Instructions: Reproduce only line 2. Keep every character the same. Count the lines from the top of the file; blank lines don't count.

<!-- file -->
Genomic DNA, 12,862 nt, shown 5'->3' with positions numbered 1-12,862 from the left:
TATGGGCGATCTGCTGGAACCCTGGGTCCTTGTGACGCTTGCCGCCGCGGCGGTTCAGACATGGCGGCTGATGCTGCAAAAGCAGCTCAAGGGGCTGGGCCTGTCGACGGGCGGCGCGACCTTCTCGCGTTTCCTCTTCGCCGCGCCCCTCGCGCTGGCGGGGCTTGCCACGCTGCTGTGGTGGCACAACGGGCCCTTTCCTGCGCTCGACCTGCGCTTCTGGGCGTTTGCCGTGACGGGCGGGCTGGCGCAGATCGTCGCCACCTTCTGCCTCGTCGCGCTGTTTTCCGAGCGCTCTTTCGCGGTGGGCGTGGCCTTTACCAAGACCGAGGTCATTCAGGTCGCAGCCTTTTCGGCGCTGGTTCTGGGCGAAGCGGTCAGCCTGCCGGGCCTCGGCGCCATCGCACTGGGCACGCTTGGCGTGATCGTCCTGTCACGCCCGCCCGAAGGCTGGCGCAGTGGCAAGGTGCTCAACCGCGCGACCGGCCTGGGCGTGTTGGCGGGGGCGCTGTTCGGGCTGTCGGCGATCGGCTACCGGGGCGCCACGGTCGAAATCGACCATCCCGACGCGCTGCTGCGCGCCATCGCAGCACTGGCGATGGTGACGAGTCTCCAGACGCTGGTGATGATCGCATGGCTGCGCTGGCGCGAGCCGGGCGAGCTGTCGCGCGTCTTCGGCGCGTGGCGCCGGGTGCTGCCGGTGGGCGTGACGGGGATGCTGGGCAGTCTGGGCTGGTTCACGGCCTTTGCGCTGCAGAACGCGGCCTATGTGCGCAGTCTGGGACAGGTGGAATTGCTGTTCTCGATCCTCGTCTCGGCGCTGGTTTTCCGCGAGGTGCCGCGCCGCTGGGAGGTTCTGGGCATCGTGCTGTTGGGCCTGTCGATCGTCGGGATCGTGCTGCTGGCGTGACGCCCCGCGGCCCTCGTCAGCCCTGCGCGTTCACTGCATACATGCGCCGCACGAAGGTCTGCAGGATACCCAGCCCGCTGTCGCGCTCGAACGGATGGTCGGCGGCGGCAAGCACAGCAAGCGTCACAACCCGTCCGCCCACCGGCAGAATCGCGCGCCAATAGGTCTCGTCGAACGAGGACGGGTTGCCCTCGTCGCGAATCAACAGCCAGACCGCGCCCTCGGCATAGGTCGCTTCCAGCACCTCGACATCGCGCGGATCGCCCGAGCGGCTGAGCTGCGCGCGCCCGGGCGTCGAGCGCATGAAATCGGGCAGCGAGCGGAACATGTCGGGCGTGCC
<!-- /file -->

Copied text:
TATGGGCGATCTGCTGGAACCCTGGGTCCTTGTGACGCTTGCCGCCGCGGCGGTTCAGACATGGCGGCTGATGCTGCAAAAGCAGCTCAAGGGGCTGGGCCTGTCGACGGGCGGCGCGACCTTCTCGCGTTTCCTCTTCGCCGCGCCCCTCGCGCTGGCGGGGCTTGCCACGCTGCTGTGGTGGCACAACGGGCCCTTTCCTGCGCTCGACCTGCGCTTCTGGGCGTTTGCCGTGACGGGCGGGCTGGCGCAGATCGTCGCCACCTTCTGCCTCGTCGCGCTGTTTTCCGAGCGCTCTTTCGCGGTGGGCGTGGCCTTTACCAAGACCGAGGTCATTCAGGTCGCAGCCTTTTCGGCGCTGGTTCTGGGCGAAGCGGTCAGCCTGCCGGGCCTCGGCGCCATCGCACTGGGCACGCTTGGCGTGATCGTCCTGTCACGCCCGCCCGAAGGCTGGCGCAGTGGCAAGGTGCTCAACCGCGCGACCGGCCTGGGCGTGTTGGCGGGGGCGCTGTTCGGGCTGTCGGCGATCGGCTACCGGGGCGCCACGGTCGAAATCGACCATCCCGACGCGCTGCTGCGCGCCATCGCAGCACTGGCGATGGTGACGAGTCTCCAGACGCTGGTGATGATCGCATGGCTGCGCTGGCGCGAGCCGGGCGAGCTGTCGCGCGTCTTCGGCGCGTGGCGCCGGGTGCTGCCGGTGGGCGTGACGGGGATGCTGGGCAGTCTGGGCTGGTTCACGGCCTTTGCGCTGCAGAACGCGGCCTATGTGCGCAGTCTGGGACAGGTGGAATTGCTGTTCTCGATCCTCGTCTCGGCGCTGGTTTTCCGCGAGGTGCCGCGCCGCTGGGAGGTTCTGGGCATCGTGCTGTTGGGCCTGTCGATCGTCGGGATCGTGCTGCTGGCGTGACGCCCCGCGGCCCTCGTCAGCCCTGCGCGTTCACTGCATACATGCGCCGCACGAAGGTCTGCAGGATACCCAGCCCGCTGTCGCGCTCGAACGGATGGTCGGCGGCGGCAAGCACAGCAAGCGTCACAACCCGTCCGCCCACCGGCAGAATCGCGCGCCAATAGGTCTCGTCGAACGAGGACGGGTTGCCCTCGTCGCGAATCAACAGCCAGACCGCGCCCTCGGCATAGGTCGCTTCCAGCACCTCGACATCGCGCGGATCGCCCGAGCGGCTGAGCTGCGCGCGCCCGGGCGTCGAGCGCATGAAATCGGGCAGCGAGCGGAACATGTCGGGCGTGCC